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the fifth planet from the Sun, and the largest planet in the Solar System
Jupiter as seen by the Hubble Space Telescope on
Feb. 13, 1995
Jupiter is named for the ruler of the gods in Roman mythology.
popular symbol for Jupiter
Facts and Figures
Jupiter has 1,400 times the volume of Earth, but is only 318 times more massive. The diagram below shows just how large Jupiter is -- all eight of the other planets in the Solar System could fit within Jupiter, with space to spare.
diagram illustrating the volume of Jupiter
compared to the other planets
View from Earth
Jupiter has been known since prehistoric times as a bright "wandering star." In 1610, Galileo pointed his telescope at the sky and discovered four of Jupiter's moons -- Io, Europa, Ganymede and Callisto, now commonly referred to as the Galilean Moons.
Through telescopes, Jupiter is a striking sight, displaying a series of yellow-brown bands, parallel to the equator, that are separate zones of the atmosphere and rotate at different speeds. The slower zones near the two poles take six minutes longer to complete one revolution than does the speedy equatorial zone.
When it is in the nighttime sky, Jupiter is often the brightest "star" in the sky (Venus is seldom visible in a dark sky). The four Galilean Moons are easily visible with binoculars; a few bands and the Great Red Spot can be seen with a small telescope.
Composition, Structure, and Magnetic Field
Jupiter is about 90% hydrogen and 10% helium, with traces of methane, water, ammonia and "rock." It probably has a core of rocky material, but the exact composition of that core remains a mystery. Our knowledge of the interior of Jupiter is highly indirect -- Galileo's atmospheric probe only penetrated about 150 km below the uppermost layers of the atmosphere.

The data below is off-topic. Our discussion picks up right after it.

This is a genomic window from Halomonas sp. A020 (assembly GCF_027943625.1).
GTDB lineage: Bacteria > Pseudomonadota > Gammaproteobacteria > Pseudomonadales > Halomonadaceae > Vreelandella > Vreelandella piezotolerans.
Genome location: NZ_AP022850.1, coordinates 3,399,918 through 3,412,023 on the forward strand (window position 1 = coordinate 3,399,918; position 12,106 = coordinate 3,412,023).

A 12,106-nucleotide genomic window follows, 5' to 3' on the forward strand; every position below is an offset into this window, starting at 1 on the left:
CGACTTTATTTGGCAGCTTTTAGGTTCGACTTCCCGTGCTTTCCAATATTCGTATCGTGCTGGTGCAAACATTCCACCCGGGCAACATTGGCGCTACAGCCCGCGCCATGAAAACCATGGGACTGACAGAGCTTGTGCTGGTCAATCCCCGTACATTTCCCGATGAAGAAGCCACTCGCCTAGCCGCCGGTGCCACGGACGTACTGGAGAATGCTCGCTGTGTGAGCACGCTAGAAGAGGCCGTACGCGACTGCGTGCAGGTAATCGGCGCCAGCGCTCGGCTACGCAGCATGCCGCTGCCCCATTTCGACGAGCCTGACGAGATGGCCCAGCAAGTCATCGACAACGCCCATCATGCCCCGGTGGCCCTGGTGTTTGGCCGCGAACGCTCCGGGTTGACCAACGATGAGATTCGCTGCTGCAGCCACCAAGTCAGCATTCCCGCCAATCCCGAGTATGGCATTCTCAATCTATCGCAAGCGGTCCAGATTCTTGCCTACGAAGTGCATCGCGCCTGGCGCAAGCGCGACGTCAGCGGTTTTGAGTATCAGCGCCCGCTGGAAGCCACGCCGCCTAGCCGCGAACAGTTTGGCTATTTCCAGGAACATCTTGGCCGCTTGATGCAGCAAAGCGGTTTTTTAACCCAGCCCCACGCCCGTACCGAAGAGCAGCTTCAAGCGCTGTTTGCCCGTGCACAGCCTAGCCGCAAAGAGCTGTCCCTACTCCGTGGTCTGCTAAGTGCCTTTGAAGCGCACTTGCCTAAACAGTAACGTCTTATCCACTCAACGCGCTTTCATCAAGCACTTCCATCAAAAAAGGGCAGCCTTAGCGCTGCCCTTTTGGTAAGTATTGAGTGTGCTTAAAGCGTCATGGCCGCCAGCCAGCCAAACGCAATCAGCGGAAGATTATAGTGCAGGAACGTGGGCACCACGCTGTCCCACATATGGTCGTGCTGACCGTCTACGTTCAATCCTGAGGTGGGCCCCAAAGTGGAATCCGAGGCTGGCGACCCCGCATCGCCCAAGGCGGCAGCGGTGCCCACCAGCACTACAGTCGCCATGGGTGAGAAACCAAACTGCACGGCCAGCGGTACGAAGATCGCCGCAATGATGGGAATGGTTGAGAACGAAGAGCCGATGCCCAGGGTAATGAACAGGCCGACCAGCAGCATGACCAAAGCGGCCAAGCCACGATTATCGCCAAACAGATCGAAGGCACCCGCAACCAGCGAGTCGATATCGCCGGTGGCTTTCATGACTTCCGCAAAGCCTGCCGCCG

Above the core lies the main bulk of the planet, in the form of liquid metallic hydrogen. This substance consists of ionized protons and electrons (like the interior of the Sun but at a far lower temperature). It is an electrical conductor and the source of Jupiter's magnetic field. This layer probably also contains some helium and traces of various "ices."
The outermost layer is composed primarily of ordinary molecular hydrogen and helium which is liquid in the interior and gaseous further out. Water, carbon dioxide, methane and other simple molecules are also present in very small amounts.
Three distinct layers of clouds are believed to exist consisting of ammonia ice, ammonium hydrosulfide and a mixture of ice and water. However, data from the Galileo atmospheric probe indicates that there is much less water than expected. The expectation was that Jupiter's atmosphere would contain about twice the amount of oxygen (combined with the abundant hydrogen to make water) as the Sun, but it now appears that the actual concentration is much less than the Sun's. The high temperature and density of the uppermost parts of the atmosphere were also surprising.
the upper atmosphere of Jupiter as seen by the
Galileo probe on October 4, 1995
Jupiter, like the other gas planets, has high velocity winds which are confined in wide bands of latitude. The winds blow in opposite directions in adjacent bands. Slight chemical and temperature differences between these bands are responsible for the colored bands that dominate the planet's appearance. The bands have been known for some time, but the complex vortices in the boundary regions between the bands were first seen by Voyager. The vivid colors seen in Jupiter's clouds are probably the result of subtle chemical reactions of the trace elements in Jupiter's atmosphere, but the details of those reactions remain elusive.